Amid the burger chains' competition to win Walt Disney Co. tie-ins, one fact tends to get overlooked: McDonald's and Burger King do as much for movies as movies do for them.

The chains tender $40 million to $50 million to advertise and promote key summer movies, roughly four times what movie studios spend. With most studios-except Disney-that media war chest gives fast-feeders the leverage to shape movie content, or at least place their products in frame after frame.

McDonald's particularly has enough clout to make or break agencies. Under Mr. Green's direction, the company streamlined marketing programs across the country to help the marketer speak with one voice. To accomplish this, McDonald's has shifted much of its local media buying into national network buys. That move has been a blessing for national agencies Leo Burnett USA and DDB Needham Worldwide, but left many small, local shops searching for life after McDonald's.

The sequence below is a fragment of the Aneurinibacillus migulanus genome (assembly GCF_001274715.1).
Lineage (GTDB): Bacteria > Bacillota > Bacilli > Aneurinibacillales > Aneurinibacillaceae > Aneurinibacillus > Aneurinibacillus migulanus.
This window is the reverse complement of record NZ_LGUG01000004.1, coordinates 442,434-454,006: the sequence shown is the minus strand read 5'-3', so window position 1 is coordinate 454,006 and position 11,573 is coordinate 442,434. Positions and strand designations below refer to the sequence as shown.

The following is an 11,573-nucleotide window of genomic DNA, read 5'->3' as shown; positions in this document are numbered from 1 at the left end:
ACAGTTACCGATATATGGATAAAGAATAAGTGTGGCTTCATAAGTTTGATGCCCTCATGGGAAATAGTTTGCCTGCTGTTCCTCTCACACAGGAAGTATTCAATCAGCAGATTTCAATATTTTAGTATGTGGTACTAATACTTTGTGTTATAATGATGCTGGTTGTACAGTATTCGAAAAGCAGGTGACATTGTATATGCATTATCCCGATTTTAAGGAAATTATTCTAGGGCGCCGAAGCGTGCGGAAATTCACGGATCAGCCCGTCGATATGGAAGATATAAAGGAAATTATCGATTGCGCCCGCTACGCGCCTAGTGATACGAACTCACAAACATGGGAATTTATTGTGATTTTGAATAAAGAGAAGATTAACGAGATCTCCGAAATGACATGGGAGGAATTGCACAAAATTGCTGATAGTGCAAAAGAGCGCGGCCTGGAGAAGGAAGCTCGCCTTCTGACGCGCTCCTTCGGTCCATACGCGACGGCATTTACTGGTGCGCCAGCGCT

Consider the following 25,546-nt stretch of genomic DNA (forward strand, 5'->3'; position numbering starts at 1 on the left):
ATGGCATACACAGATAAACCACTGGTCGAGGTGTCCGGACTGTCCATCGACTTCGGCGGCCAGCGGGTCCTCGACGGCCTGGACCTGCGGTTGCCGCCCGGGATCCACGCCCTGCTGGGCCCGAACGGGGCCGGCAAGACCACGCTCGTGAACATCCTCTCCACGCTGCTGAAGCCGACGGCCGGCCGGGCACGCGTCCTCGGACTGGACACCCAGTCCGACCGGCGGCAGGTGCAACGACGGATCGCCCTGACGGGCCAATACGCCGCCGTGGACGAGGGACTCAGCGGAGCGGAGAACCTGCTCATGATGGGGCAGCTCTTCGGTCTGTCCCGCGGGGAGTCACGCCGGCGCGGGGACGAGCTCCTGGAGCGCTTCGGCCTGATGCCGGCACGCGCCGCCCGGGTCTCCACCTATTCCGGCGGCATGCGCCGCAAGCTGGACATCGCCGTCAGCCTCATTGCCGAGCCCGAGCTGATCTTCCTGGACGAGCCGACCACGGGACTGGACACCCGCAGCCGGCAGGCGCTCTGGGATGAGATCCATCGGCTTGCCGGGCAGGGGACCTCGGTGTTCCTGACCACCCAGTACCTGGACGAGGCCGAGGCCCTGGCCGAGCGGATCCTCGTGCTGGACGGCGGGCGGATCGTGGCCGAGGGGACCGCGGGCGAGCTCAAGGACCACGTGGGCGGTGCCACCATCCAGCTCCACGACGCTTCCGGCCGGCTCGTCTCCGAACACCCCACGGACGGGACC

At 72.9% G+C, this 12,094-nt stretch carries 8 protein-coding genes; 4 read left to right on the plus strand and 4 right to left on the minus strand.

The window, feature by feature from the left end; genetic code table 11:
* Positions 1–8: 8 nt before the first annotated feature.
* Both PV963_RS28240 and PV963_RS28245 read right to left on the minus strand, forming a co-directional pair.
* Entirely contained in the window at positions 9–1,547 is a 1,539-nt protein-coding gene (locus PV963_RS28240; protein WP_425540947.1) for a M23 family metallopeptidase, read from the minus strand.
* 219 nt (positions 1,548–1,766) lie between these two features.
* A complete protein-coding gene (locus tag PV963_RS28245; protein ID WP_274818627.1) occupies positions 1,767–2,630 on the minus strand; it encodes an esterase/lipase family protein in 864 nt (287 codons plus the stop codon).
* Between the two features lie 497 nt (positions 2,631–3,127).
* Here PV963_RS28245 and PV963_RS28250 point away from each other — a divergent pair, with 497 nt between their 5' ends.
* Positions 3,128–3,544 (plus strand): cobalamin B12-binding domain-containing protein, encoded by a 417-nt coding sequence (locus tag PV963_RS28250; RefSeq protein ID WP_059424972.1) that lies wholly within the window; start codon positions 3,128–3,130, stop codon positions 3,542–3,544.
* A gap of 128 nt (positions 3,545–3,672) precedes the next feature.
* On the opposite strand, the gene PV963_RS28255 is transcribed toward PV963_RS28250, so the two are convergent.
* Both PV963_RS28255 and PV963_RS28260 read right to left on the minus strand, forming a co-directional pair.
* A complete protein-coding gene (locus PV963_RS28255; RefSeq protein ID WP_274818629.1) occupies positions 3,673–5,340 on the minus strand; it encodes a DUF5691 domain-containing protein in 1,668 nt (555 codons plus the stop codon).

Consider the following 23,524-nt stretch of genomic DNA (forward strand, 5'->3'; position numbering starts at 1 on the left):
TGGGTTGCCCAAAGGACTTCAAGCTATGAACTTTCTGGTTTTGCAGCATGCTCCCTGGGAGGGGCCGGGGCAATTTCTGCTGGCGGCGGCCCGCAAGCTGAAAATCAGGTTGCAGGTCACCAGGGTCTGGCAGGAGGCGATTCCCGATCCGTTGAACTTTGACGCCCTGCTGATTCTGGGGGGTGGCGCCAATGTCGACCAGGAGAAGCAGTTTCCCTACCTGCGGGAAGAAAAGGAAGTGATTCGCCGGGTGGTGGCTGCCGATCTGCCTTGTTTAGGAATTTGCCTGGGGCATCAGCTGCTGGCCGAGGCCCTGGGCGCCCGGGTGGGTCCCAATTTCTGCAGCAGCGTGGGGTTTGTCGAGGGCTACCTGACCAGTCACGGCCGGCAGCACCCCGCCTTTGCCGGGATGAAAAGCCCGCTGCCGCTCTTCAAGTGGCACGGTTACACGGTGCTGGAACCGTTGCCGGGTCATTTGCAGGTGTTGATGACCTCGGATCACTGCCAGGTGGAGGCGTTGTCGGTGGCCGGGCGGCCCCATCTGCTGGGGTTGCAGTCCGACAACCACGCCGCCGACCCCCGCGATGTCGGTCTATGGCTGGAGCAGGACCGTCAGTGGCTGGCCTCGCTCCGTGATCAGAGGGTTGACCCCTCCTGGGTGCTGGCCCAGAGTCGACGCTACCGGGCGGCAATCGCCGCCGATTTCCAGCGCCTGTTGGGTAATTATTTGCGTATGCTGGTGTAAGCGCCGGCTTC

Mr. Clayton, meanwhile, has rebuilt BK into a contender through Whopper-focused ads and powerful partnerships with Disney's "Lion King" and "Pocahontas."

What else does BK have? "Tenacity and competitive spirit," says Mr. Clayton.

He's certainly not resting on that recent tie-in success. The Disney phenomenon has convinced Mr. Clayton, 37, to broaden Burger King's promotional calendar this fall with a tie-in to college football. But partner wannabes need not line up outside BK's Miami headquarters: Mr. Clayton says the marketer will limit itself to football and Disney tie-ins.